* Zhuge Liang's Empty Fortress Strategy in ''Literature/RomanceOfTheThreeKingdoms'' was one of these mixed with RefugeInAudacity. In a bad position with a massively superior army headed his way, Zhuge Liang sent most of his troops away and had the rest disguise themselves, leaving the fort almost completely defenseless. Then he proceeded to go up on the wall and calmly play the zither, ignoring the approaching army. Upon seeing this, Zhuge Liang's arch-rival Sima Yi immediately expected a trap, since he knew Zhuge Liang to be a man who took very few risks and was prone to feigning weakness to bait an ambush. Ignoring the advice of his son, Sima Yi abandoned direct assault to try and get around the obvious trap before him...and wound up marching his army into Zhuge Liang's ''actual'' trap.
* ''Literature/{{Holes}}'': After Stanley has learned to no longer expect water from the vengeful Mr. Sir, Mr. Sir surprises him by refilling his canteen that day. But then he takes it to his car and gives it back a minute later, still full. Then he waits for Stanley to drink from it. When he's so thirsty he can no longer bear it, Stanley pours the entire contents of the canteen, refusing to drink from it thanks to his suspicion.
* In Plato's ''Apology of Socrates'', Socrates' friend Chaerephon asks the Oracle of Delphi if there is any man wiser than Socrates. The Oracle is famous for her [[ProphecyTwist convoluted and ambiguous replies]], but that time she answers a straight "No." Socrates, being who he is, is convinced it is some kind of sophisticated twist and spends much time and energy trying to understand it.

[[folder:Live Action TV]]
* As mentioned in the page quote, this is used in ''Series/BurnNotice.'' The context here is that Michael and company are going up against a hotel owner who stole his own distinctive diamond broach. After Michael unsuccessfully attempted to get him to move the broach by posing as a potential buyer, they resort to this trope.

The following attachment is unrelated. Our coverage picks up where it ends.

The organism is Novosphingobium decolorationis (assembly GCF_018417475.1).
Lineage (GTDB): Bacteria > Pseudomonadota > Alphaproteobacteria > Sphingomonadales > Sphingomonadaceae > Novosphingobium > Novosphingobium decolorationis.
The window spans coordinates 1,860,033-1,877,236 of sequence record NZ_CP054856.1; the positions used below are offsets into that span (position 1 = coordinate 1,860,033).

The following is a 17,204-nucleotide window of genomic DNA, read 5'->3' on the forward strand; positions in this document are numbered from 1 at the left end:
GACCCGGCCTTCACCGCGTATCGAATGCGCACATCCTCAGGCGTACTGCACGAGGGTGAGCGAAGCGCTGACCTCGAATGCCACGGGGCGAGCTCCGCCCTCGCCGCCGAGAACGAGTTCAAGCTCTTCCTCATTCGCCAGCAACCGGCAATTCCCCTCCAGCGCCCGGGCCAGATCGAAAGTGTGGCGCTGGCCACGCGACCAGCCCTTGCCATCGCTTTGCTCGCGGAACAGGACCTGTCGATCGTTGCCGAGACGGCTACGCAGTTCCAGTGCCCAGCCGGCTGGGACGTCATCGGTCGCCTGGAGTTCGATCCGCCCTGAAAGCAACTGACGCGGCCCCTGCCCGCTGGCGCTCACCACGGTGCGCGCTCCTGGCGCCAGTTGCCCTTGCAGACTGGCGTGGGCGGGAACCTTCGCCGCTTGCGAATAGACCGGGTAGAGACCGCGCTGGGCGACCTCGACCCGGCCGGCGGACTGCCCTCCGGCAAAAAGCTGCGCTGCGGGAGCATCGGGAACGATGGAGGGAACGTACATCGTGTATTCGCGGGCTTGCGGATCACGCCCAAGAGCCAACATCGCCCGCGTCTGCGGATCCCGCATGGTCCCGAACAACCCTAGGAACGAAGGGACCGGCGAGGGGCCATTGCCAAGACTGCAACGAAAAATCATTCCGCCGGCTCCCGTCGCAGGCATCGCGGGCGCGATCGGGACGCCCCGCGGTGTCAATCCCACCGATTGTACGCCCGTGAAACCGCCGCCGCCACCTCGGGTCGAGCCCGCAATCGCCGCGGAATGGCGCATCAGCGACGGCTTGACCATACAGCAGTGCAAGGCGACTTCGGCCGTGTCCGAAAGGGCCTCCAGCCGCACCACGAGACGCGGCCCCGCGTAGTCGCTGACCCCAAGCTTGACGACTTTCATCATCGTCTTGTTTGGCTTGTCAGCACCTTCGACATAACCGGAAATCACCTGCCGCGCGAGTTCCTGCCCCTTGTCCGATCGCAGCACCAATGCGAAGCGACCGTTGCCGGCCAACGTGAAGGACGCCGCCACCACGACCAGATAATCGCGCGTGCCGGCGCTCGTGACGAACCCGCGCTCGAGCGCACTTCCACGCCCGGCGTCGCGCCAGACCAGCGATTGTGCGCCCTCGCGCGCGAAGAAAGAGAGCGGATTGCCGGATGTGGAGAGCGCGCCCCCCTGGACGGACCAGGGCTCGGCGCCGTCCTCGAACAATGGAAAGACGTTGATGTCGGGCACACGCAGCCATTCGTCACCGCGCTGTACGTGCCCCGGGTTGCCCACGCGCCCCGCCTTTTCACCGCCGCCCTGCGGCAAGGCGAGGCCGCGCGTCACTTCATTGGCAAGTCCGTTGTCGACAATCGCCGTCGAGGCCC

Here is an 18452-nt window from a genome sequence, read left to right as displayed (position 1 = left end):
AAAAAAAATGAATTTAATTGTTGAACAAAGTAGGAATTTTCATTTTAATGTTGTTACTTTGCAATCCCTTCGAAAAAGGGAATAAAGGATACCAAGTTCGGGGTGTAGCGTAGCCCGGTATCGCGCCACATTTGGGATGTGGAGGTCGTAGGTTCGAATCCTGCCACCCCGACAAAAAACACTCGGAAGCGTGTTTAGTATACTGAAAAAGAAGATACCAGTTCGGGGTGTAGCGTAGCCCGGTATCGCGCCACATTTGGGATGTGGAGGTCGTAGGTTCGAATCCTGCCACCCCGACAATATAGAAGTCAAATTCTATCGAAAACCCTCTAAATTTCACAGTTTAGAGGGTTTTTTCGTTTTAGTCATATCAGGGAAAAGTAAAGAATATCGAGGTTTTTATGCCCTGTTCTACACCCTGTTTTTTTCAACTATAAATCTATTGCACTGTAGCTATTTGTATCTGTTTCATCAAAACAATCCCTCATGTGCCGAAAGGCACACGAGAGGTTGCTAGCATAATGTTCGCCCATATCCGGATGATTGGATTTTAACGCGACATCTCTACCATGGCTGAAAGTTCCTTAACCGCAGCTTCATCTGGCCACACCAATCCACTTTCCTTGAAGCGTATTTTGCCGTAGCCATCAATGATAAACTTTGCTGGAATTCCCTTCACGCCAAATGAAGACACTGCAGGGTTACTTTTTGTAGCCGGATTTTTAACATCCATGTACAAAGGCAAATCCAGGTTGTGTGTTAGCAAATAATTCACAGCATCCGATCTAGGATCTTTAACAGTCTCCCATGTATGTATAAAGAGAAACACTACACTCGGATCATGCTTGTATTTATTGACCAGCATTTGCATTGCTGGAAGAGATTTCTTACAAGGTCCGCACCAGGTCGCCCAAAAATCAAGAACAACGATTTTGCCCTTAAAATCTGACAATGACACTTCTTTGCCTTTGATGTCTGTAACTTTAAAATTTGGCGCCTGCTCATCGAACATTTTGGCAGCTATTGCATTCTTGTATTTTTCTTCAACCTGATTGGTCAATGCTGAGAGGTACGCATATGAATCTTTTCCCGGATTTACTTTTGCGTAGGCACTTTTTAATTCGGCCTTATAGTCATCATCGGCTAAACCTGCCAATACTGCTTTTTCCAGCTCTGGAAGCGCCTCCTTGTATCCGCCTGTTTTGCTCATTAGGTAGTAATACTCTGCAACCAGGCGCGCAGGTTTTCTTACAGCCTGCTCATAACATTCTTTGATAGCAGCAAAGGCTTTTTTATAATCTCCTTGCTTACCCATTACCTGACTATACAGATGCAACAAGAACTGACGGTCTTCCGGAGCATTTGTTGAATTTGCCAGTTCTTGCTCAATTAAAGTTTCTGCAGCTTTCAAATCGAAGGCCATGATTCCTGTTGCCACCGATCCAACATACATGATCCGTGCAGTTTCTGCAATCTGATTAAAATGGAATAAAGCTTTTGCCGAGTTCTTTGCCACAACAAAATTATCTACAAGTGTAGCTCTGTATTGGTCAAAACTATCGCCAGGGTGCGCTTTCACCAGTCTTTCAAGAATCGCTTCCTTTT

** Interestingly, one of the flaws of this strategy is pointed out here. When people are sufficiently paranoid they often become desperate. It nearly gets Michael in serious trouble.
* The ''Series/EverybodyLovesRaymond'' episode "Getting Even" has Debra pulling this on Ray.
* Megan does this in an episode of ''Series/DrakeAndJosh''. It works hilariously. At the end of the episode, she does something to Drake and Josh anyway. That's just her doing things to them for the hell of it again, just like she always does. It's that type of behavior that made the gambit work in the first place (she actually told them she ''wasn't'' going to do anything [[CassandraTruth and let her past actions speak for themselves.]]) Drake and Josh even lampshade the fact.
-->'''Drake''': Well, she got us...
-->'''Josh''': ...by ''not'' getting us.
* ''Series/{{MASH}}'' Season 11 episode "The Joker Is Wild". BJ Hunnicutt bets Hawkeye he can play a practical joke on each of the main characters. As the other characters fall victim to pranks one at a time, Hawkeye becomes increasingly worried about when he is going to get his, ending up camping outside in his bed, surrounded by barbed wire. At the end Hawkeye learns that [[spoiler:BJ didn't actually play any practical jokes on the others, they were all faked. Making Hawkeye paranoid was the practical joke, the bet only being a tool and losing it part of the plan]].